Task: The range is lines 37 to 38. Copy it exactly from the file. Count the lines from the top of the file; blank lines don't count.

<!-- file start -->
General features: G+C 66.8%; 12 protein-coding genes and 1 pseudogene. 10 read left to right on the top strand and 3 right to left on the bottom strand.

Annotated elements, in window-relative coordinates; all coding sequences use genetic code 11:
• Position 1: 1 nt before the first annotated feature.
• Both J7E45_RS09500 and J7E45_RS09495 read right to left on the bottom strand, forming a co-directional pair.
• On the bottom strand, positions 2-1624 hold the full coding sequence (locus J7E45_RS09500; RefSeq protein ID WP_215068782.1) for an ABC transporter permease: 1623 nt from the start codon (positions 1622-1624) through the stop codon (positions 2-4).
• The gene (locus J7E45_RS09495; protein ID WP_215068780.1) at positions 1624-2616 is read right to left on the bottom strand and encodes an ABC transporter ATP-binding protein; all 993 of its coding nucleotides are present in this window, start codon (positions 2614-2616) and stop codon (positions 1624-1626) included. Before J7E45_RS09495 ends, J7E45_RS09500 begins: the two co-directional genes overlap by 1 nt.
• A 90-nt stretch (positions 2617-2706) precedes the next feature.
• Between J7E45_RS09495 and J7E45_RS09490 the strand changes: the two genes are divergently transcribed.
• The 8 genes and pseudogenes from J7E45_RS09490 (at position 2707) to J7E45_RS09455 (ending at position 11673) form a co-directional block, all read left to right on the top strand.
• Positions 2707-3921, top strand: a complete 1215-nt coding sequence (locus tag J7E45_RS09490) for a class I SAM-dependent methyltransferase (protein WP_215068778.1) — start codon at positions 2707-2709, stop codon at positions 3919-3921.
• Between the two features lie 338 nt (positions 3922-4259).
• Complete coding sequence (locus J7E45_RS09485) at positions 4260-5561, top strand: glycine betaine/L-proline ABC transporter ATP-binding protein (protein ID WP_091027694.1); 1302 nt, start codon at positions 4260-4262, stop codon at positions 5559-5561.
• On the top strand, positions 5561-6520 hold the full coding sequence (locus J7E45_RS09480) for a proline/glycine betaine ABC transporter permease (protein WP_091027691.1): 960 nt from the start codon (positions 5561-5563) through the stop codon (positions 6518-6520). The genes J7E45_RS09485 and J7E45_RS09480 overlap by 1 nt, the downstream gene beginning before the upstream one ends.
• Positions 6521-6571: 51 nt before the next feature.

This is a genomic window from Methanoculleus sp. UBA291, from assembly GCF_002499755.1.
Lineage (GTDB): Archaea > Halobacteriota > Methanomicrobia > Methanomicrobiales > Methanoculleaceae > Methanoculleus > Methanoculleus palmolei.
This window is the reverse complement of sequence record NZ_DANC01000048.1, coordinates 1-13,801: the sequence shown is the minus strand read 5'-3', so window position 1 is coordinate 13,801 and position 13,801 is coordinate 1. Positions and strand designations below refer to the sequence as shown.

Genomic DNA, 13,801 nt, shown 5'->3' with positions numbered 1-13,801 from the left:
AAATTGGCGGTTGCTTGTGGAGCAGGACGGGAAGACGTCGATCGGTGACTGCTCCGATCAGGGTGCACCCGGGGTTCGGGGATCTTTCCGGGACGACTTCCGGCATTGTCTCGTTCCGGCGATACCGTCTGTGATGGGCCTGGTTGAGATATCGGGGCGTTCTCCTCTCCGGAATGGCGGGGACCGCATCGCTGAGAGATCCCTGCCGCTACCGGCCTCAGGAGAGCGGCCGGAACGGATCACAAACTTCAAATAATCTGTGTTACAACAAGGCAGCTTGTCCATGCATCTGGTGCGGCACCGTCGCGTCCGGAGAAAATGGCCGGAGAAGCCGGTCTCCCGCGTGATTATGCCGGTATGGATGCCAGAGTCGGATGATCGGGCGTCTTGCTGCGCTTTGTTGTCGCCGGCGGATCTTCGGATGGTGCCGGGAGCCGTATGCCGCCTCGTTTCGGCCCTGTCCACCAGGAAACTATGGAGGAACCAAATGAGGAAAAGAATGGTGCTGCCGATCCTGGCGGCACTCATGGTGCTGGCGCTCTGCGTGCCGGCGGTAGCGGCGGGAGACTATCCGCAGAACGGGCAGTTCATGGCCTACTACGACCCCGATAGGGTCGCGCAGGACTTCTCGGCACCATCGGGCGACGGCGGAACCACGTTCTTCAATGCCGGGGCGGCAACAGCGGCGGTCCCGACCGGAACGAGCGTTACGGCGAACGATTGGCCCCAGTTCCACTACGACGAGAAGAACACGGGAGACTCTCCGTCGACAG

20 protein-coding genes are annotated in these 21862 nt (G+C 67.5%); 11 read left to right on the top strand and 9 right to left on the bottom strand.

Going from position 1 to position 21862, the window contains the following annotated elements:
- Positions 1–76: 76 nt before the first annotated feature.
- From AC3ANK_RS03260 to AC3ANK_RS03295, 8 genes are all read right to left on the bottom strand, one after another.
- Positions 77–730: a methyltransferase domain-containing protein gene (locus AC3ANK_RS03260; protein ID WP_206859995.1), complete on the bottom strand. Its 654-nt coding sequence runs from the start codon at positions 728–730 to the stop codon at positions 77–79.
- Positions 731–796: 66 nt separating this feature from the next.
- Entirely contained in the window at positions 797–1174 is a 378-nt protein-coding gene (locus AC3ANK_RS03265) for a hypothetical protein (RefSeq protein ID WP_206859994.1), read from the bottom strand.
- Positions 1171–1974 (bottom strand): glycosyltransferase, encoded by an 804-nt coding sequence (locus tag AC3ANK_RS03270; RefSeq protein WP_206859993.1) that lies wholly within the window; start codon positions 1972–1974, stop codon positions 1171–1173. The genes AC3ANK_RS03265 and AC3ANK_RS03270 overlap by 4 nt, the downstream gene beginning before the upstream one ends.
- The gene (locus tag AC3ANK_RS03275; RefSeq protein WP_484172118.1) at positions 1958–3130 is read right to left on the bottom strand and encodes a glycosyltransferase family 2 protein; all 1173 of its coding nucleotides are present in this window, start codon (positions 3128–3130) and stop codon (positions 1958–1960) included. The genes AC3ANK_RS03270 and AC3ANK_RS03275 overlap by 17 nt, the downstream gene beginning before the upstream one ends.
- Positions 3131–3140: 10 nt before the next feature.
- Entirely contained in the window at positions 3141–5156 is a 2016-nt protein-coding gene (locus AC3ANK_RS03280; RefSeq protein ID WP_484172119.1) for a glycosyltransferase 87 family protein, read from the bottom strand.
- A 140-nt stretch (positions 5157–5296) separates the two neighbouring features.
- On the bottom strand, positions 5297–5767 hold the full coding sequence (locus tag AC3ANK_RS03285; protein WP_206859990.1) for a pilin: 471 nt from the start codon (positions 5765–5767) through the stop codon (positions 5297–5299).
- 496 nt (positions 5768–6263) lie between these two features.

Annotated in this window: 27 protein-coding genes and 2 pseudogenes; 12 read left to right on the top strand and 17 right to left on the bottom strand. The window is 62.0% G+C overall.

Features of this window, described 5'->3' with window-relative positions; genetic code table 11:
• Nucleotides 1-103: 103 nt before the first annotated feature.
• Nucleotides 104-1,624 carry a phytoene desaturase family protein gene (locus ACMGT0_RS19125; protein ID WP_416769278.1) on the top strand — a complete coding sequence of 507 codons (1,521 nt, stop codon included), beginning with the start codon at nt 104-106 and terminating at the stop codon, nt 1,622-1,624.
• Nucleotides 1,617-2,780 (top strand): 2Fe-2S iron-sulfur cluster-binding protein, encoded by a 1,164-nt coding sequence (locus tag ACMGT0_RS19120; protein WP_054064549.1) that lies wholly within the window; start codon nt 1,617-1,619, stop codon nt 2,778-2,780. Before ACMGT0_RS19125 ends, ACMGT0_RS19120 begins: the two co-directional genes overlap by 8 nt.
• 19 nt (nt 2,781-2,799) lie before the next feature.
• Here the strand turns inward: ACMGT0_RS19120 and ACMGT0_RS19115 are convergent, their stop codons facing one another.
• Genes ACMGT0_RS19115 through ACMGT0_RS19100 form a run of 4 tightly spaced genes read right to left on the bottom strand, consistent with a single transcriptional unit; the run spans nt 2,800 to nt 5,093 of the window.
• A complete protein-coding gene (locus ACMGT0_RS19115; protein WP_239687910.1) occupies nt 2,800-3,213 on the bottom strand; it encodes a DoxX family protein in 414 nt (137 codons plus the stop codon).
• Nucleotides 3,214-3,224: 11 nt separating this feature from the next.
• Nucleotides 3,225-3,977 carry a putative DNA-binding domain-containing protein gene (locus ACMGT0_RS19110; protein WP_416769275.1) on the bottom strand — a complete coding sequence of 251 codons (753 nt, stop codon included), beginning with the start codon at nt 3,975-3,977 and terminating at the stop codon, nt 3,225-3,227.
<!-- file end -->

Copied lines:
• Nucleotides 104-1,624 carry a phytoene desaturase family protein gene (locus ACMGT0_RS19125; protein ID WP_416769278.1) on the top strand — a complete coding sequence of 507 codons (1,521 nt, stop codon included), beginning with the start codon at nt 104-106 and terminating at the stop codon, nt 1,622-1,624.
• Nucleotides 1,617-2,780 (top strand): 2Fe-2S iron-sulfur cluster-binding protein, encoded by a 1,164-nt coding sequence (locus tag ACMGT0_RS19120; protein WP_054064549.1) that lies wholly within the window; start codon nt 1,617-1,619, stop codon nt 2,778-2,780. Before ACMGT0_RS19125 ends, ACMGT0_RS19120 begins: the two co-directional genes overlap by 8 nt.